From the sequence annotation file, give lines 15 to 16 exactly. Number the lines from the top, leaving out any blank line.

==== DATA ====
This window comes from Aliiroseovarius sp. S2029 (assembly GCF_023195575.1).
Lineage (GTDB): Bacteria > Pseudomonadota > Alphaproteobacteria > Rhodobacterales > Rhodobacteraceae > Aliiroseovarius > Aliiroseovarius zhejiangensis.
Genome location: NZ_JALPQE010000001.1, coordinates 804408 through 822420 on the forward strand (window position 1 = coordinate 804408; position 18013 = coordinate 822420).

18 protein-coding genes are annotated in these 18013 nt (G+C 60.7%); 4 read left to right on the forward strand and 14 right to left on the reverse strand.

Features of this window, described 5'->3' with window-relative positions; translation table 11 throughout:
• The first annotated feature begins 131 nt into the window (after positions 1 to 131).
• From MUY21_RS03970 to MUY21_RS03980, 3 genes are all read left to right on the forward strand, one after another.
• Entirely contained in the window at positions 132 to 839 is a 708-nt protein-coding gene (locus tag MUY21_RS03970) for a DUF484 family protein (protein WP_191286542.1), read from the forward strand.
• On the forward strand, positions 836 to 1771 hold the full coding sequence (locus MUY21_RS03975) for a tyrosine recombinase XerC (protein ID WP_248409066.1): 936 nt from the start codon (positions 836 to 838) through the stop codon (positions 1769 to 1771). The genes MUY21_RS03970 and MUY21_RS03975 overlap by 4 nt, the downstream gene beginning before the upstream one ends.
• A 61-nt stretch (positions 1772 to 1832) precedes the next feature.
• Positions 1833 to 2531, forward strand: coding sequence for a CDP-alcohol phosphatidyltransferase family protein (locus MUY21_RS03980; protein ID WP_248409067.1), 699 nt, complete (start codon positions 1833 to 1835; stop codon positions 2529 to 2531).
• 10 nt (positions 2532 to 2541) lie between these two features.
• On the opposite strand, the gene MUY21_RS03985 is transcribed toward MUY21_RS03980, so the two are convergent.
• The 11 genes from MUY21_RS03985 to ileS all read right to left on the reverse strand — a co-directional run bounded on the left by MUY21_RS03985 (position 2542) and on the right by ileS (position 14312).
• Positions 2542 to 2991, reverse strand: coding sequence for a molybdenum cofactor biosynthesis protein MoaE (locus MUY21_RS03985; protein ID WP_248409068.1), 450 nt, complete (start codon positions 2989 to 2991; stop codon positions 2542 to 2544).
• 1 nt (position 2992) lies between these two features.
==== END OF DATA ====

• Positions 2542 to 2991, reverse strand: coding sequence for a molybdenum cofactor biosynthesis protein MoaE (locus MUY21_RS03985; protein ID WP_248409068.1), 450 nt, complete (start codon positions 2989 to 2991; stop codon positions 2542 to 2544).
• 1 nt (position 2992) lies between these two features.